Metro Holds Workshop for the New Little Tokyo Station


Participants discuss ideas and desires for the new Little Tokyo subway station of the Regional Connector during a design workshop on Feb. 3. (RYOKO NAKAMURA/Rafu Shimpo)



“We want an open space at the station site so that people can have events and watch the Nisei Week Parade.” “We are against a public plaza. We need a joint development with two- or three-story retail stores.” “Our table is thinking more like a 10- to 11-story building with a movie theater and bowling alley to attract younger people and newcomers.”

These were a few of the ideas gathered at the Metro’s Urban Design Working Group discussion for the Regional Connector’s new Little Tokyo subway station. With the revised route proposal presented by Metro last month, the workshop was held at the Japanese American Cultural and Community Center on Feb. 3.

Along with representatives from Metro and Ted Tokio Tanaka Architects, who will design the station, about 70 residents, business owners, non-profit leaders, and other stakeholders from the Arts District and Little Tokyo gathered. They were divided into eight groups, including two Japanese-speaking groups, to exchange their ideas and desires for the station site utilization.

Most of the groups emphasized the needs for both green space and parking space at the station site. As for the location of the station entrances, many groups agreed to put them (1) near the current Little Tokyo/ Arts District station and Mangrove site; (2) by the Savoy condominium on Alameda and First Street; (3) by the Japanese American National Museum; and (4) near the Japanese Village Plaza — to make it accessible from every direction.

In order to facilitate the flow of pedestrians from the station to both the Arts District and Little Tokyo, several groups suggested placing signage or a business directory in various languages at the station entrances. Additional ideas included a history wall of both the Arts District and Little Tokyo, a graffiti wall using recycled materials, a parking lot for bicycles and food trucks, and an electric car-charging station. One group proposed a kiosk, such as a newsstand and flower stand by the station.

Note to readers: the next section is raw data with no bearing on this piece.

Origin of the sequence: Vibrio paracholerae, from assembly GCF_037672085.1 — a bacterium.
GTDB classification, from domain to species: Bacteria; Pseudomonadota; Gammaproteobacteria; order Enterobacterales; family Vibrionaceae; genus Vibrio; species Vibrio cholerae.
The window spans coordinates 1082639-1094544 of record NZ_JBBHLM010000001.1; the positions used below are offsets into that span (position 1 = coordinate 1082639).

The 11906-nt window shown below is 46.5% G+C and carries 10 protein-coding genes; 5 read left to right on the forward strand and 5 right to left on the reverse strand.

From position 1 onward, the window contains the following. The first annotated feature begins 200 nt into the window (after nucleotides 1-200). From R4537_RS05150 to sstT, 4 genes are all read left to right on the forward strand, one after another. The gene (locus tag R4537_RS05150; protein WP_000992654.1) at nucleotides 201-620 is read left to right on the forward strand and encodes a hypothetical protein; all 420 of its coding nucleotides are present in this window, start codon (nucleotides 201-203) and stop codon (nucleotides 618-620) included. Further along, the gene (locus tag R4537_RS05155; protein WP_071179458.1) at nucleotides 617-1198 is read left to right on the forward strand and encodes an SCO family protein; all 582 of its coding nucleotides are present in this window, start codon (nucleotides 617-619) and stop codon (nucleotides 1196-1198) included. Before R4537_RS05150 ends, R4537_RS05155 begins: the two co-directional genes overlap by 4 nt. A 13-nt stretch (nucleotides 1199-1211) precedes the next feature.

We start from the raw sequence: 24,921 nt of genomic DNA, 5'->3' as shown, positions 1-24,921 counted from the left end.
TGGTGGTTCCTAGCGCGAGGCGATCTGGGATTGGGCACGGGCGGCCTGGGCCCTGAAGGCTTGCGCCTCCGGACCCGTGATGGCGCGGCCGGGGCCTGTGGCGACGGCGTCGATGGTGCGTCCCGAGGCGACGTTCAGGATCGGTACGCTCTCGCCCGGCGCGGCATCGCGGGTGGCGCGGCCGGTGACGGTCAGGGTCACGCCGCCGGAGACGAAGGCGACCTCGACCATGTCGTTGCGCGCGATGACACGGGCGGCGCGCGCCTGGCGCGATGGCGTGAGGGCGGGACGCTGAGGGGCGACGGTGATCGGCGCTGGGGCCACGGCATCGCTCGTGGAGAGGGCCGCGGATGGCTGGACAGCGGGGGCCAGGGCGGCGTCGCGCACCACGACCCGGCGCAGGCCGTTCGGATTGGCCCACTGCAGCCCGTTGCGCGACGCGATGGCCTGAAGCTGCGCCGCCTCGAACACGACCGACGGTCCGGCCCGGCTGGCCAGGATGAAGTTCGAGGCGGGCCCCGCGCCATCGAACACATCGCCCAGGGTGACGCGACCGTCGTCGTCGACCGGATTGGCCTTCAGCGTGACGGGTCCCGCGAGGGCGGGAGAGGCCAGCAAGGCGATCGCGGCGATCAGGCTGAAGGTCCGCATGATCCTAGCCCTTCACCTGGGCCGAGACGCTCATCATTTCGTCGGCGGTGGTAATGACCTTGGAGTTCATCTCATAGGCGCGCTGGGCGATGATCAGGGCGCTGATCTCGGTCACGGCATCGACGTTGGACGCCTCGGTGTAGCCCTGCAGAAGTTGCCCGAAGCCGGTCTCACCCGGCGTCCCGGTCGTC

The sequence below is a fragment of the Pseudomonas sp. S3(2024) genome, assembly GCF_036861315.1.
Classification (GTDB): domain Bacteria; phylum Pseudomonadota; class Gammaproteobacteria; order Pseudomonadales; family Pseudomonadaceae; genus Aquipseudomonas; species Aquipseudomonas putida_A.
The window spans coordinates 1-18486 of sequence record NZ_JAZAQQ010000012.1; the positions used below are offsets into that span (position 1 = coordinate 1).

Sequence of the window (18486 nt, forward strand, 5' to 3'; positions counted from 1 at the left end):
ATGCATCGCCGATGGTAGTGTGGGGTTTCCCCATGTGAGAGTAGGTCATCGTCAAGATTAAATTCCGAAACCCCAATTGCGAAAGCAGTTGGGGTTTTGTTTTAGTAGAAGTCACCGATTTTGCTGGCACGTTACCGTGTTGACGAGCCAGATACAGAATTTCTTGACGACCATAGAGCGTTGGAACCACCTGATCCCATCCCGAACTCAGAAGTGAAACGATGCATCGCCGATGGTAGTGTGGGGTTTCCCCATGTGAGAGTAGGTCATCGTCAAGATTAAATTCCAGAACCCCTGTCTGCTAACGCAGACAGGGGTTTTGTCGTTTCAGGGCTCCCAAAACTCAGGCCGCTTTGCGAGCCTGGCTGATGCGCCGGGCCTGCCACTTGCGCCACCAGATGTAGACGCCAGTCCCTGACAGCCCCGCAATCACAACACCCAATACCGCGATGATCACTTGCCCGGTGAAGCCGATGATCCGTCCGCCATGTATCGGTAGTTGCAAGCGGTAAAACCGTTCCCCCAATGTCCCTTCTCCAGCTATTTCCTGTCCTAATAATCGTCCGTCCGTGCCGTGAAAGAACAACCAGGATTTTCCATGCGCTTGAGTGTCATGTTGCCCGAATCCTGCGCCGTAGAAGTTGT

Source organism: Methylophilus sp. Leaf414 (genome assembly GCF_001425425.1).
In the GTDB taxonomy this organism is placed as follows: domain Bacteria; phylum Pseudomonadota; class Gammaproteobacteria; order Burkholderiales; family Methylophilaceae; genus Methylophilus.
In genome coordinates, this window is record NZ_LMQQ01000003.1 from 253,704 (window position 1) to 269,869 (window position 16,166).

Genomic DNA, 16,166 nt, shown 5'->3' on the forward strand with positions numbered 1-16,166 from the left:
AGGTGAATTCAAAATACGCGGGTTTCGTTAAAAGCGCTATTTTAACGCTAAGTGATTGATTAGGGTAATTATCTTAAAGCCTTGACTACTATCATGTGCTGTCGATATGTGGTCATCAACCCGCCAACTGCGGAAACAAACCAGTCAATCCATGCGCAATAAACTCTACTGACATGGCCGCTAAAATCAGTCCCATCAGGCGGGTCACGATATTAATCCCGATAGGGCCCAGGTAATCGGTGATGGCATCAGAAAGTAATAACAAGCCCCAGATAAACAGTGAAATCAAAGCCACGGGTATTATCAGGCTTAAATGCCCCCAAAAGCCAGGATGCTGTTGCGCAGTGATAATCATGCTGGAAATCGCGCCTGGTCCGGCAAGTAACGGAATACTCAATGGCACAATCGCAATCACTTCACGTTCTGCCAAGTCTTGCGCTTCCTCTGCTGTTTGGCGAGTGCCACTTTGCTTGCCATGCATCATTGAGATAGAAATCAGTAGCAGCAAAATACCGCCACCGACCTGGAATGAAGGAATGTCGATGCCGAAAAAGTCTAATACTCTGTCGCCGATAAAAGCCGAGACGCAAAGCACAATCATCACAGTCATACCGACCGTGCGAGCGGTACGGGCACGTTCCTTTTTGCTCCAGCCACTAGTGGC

For the station design, most of the groups emphasized “no more stereotypical Japanese types of things.” Several groups suggested a contemporary Tokyo style, and others described something like “Little Tokyo meets and marries the Arts District.”

The most divisive topic was the ground-level utilization above the subway station. While several groups expressed the need for open space for a multi-use plaza, others emphasized that there were already enough plazas in Little Tokyo, and a development, such as a shopping center and retail shops, would be more beneficial.

Whereas all the groups that wanted a development on the site suggested a two- to three-story building, one Japanese-speaking group’s idea was to build a 10- to 11-story-tall building with a movie theater, a bowling alley, and parking spaces. Kenji Suzuki, the owner of Suehiro restaurant, gave the presentation on behalf of the group. He said, “We are trying to bring new people into Little Tokyo. We want to put something that Little Tokyo lacks that we could probably use to attract a lot of younger people.”

Wilbur Takashima, a co-chair of the Little Tokyo Community Council’s transit working group, said, “One thing I suggested — but that I don’t think anybody else wanted to endorse — was just completely vacating Central Avenue between First Street and Second Street and making that area completely pedestrian so that everything ties in together. I know that sounds ridiculous, but I don’t think it’s beyond the scope of MTA’s designers to consider something like that.”

A lot of exciting ideas were gathered at the workshop. One point that everybody agreed on was that this project must tie in not only the immediate areas from the station, but also the entire Arts District and Little Tokyo areas.

Metro is planning more community meetings through March. The final EIS/EIR (environmental impact statement/environmental impact report) is expected to be released this summer. If the project remains on schedule, construction will begin in 2014 and be completed in 2019. For more information, contact: Laura Cornejo, Metro, One Gateway Plaza, MS 99-22-2, Los Angeles CA 90012; [email protected];



  1. Pingback: Tweets that mention Metro Holds Workshop for the New Little Tokyo Station – Rafu Shimpo --

  2. Little Tokyo needs this subway station, and it needs it yesterday.

    I agree that it needs more than one entrance. Several entrances would be normal in Tokyo.

    I don’t know if Little Tokyo needs another plaza, but some retail at the station would be good.

    “Traditional” Japanese design would wrong for this station, but how about some modern Tokyo subway signs?

Leave A Reply